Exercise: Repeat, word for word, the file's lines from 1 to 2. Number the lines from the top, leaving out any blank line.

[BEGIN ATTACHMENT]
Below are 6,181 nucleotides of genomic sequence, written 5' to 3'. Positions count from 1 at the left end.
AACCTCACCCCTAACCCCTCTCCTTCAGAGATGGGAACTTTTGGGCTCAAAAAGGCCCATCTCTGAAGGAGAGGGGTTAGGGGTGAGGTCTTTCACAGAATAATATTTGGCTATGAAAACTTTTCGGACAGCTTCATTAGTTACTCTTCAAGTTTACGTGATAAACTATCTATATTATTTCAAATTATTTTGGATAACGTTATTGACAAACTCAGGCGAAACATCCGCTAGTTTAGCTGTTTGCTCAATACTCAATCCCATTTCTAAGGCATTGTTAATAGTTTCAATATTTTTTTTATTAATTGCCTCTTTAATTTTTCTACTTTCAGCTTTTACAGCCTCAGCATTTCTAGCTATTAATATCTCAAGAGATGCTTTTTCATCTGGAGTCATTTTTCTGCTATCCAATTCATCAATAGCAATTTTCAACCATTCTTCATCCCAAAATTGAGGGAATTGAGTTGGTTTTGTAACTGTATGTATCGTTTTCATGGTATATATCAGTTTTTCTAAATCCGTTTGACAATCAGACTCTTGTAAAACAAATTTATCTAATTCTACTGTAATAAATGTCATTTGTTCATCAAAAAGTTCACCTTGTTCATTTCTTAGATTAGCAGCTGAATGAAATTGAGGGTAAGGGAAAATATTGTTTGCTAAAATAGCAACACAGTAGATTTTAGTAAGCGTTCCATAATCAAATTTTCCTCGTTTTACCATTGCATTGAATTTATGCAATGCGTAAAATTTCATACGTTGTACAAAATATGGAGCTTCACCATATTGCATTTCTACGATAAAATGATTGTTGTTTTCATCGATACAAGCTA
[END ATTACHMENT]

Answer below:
Below are 6,181 nucleotides of genomic sequence, written 5' to 3'. Positions count from 1 at the left end.
AACCTCACCCCTAACCCCTCTCCTTCAGAGATGGGAACTTTTGGGCTCAAAAAGGCCCATCTCTGAAGGAGAGGGGTTAGGGGTGAGGTCTTTCACAGAATAATATTTGGCTATGAAAACTTTTCGGACAGCTTCATTAGTTACTCTTCAAGTTTACGTGATAAACTATCTATATTATTTCAAATTATTTTGGATAACGTTATTGACAAACTCAGGCGAAACATCCGCTAGTTTAGCTGTTTGCTCAATACTCAATCCCATTTCTAAGGCATTGTTAATAGTTTCAATATTTTTTTTATTAATTGCCTCTTTAATTTTTCTACTTTCAGCTTTTACAGCCTCAGCATTTCTAGCTATTAATATCTCAAGAGATGCTTTTTCATCTGGAGTCATTTTTCTGCTATCCAATTCATCAATAGCAATTTTCAACCATTCTTCATCCCAAAATTGAGGGAATTGAGTTGGTTTTGTAACTGTATGTATCGTTTTCATGGTATATATCAGTTTTTCTAAATCCGTTTGACAATCAGACTCTTGTAAAACAAATTTATCTAATTCTACTGTAATAAATGTCATTTGTTCATCAAAAAGTTCACCTTGTTCATTTCTTAGATTAGCAGCTGAATGAAATTGAGGGTAAGGGAAAATATTGTTTGCTAAAATAGCAACACAGTAGATTTTAGTAAGCGTTCCATAATCAAATTTTCCTCGTTTTACCATTGCATTGAATTTATGCAATGCGTAAAATTTCATACGTTGTACAAAATATGGAGCTTCACCATATTGCATTTCTACGATAAAATGATTGTTGTTTTCATCGATACAAGCTA